It is important to remember that JIA is not contagious. It is also not known for certain what the exact cause is. In JIA, the immune system is not working normally. The immune system’s job is to fight off germs and disease. However, in JIA, the immune system attacks healthy joints, causing inflammation.
Joint inflammation in JIA
If the inflammation of JIA is not treated, it can lead to permanent damage of your joint. Damage occurs because the inflammation attacks the cartilage and bone. This can cause loss of cartilage, which leads to narrowing of the space between the bones. This in turn causes a loss of the protective cushioning that the cartilage provides, which can result in pain, stiffness and difficulty moving the joint.
Inflammation can “eat into” bones, causing damaged areas, or erosions, where the bone wears out. We can see erosions on X-rays or MRI tests. Once this type of joint damage occurs, it usually cannot be reversed with medications.
See if you can find the erosions on the X-rays below.
Signs of JIA
Look at one of your own joints. Can you see or feel any of the following five signs of inflammation?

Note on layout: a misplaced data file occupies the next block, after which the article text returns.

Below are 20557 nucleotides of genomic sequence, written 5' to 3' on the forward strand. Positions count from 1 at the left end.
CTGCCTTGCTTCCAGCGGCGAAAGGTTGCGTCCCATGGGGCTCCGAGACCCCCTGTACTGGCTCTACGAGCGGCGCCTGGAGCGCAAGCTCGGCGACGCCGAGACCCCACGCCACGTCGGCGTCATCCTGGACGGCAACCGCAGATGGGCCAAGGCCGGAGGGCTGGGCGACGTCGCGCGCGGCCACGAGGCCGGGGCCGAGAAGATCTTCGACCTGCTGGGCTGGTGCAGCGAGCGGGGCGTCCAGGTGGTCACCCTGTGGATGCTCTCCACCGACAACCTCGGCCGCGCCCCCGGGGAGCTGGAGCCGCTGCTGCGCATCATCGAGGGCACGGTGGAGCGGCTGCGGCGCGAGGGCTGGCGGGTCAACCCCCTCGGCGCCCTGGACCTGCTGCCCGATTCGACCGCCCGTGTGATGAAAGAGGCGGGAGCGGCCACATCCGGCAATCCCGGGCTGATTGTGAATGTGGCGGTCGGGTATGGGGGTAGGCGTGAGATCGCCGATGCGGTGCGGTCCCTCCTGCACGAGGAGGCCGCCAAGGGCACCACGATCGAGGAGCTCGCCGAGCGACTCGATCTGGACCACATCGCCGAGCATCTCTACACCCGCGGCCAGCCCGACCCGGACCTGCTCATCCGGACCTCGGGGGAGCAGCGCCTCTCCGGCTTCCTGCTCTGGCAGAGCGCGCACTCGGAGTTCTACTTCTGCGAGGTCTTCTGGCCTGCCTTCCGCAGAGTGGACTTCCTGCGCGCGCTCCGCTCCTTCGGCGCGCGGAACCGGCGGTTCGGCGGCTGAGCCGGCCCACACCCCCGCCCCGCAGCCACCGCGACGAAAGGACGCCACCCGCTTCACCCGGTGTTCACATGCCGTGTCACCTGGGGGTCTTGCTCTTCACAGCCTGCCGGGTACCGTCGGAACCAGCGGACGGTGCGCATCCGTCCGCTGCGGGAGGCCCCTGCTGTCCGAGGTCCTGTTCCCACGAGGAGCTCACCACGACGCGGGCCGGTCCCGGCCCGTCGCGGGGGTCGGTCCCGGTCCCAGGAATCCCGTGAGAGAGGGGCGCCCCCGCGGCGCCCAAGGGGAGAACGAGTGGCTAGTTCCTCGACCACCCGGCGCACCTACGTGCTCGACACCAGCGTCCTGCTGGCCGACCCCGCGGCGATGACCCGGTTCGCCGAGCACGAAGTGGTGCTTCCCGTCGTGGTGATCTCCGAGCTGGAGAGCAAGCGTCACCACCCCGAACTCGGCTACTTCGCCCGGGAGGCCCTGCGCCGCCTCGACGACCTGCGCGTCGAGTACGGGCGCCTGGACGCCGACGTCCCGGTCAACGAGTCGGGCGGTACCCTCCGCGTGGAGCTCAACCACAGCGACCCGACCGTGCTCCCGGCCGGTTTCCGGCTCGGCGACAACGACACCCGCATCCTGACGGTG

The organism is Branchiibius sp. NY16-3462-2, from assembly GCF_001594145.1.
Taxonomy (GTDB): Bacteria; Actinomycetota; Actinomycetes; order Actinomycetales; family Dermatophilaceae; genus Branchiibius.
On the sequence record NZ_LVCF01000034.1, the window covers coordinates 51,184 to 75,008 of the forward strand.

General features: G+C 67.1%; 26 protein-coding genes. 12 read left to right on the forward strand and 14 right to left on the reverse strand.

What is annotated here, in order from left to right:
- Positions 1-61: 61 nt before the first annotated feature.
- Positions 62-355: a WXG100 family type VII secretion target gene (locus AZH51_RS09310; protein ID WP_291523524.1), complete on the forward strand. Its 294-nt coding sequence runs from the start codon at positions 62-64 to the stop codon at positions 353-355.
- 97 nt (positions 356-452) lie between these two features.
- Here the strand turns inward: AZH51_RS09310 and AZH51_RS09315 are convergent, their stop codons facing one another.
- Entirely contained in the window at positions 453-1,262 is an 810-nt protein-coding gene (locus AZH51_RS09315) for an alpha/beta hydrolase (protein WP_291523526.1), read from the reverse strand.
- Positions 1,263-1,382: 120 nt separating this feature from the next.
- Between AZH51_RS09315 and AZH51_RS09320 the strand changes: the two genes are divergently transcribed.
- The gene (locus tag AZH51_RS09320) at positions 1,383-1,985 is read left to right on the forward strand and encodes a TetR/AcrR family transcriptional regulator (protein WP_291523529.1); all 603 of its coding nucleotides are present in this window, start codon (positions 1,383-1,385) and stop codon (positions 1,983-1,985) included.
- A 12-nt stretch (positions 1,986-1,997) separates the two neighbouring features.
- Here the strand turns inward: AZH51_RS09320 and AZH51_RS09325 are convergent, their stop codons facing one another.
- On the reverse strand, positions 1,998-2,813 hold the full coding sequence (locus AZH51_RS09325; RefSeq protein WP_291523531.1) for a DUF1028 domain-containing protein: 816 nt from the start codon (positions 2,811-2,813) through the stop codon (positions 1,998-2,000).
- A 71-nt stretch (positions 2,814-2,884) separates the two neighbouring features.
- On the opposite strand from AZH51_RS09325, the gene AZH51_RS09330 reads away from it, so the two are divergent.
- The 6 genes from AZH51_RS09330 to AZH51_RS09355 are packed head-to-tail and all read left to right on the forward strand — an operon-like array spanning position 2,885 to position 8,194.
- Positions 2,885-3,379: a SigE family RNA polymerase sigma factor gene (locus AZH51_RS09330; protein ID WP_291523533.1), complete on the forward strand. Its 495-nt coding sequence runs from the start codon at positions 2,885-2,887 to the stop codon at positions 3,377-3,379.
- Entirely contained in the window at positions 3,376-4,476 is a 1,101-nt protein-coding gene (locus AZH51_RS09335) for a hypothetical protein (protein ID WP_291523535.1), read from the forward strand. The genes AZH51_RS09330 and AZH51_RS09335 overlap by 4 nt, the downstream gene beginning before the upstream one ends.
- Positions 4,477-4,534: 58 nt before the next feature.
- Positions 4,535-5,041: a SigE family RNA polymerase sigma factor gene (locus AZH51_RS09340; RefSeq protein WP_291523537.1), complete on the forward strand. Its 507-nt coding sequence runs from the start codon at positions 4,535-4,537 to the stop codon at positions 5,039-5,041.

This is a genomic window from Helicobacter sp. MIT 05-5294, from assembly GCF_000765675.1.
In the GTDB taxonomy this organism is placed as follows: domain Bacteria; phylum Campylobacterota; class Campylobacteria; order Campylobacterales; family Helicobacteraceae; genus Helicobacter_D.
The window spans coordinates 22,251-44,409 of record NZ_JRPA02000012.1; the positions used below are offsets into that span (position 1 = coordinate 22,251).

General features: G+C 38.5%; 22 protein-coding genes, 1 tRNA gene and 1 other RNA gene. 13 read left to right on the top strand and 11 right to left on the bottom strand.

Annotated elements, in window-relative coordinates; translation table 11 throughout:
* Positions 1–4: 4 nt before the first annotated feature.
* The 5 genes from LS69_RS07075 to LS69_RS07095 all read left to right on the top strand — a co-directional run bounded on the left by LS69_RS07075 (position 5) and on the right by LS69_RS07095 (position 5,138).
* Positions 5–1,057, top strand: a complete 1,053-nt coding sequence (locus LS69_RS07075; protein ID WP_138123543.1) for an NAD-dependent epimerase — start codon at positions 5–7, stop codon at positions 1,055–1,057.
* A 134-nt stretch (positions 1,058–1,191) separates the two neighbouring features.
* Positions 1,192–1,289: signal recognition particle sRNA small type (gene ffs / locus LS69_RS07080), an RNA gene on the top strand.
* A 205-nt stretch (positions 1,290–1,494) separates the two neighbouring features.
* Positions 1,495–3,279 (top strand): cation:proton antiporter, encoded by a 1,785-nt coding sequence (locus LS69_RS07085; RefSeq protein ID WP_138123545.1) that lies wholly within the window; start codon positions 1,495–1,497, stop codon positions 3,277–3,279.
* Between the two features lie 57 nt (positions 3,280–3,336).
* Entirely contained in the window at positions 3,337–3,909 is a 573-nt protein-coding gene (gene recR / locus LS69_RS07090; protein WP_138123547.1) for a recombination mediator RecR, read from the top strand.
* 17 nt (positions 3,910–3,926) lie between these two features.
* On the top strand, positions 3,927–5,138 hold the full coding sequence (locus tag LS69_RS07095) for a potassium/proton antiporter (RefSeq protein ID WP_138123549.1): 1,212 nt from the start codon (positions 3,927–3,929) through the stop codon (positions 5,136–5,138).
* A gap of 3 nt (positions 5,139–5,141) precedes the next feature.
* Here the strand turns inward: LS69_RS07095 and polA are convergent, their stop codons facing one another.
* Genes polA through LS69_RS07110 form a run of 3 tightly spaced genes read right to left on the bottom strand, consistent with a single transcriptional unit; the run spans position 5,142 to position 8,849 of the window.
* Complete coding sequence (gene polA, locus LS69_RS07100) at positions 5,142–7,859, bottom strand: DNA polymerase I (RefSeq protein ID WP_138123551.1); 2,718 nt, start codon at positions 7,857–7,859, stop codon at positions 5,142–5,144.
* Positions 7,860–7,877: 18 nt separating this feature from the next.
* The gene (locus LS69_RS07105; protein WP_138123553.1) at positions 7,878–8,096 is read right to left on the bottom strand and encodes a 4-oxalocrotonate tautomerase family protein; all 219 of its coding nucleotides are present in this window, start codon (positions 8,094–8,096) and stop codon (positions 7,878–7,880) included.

• Heat or warmth
• Pain or tenderness when squeezing or moving the joint
• Difficulty moving your joint (stiffness).
Flares and remissions
When your joint becomes inflamed, you may have one or all of the above symptoms. If your inflammation gets worse, it is called a flare, or flare-up. If the inflammation in your joints goes away (and you no longer have signs and symptoms of JIA), it is called a remission.
You may have day-to-day changes in symptoms but that does not mean you are having a flare-up of your JIA. For example, one morning you may find your joints stiff and sore. The next day you may have no morning stiffness or pain. A flare is when you have an increase in inflammation for a prolonged period of time, lasting longer than just a few days.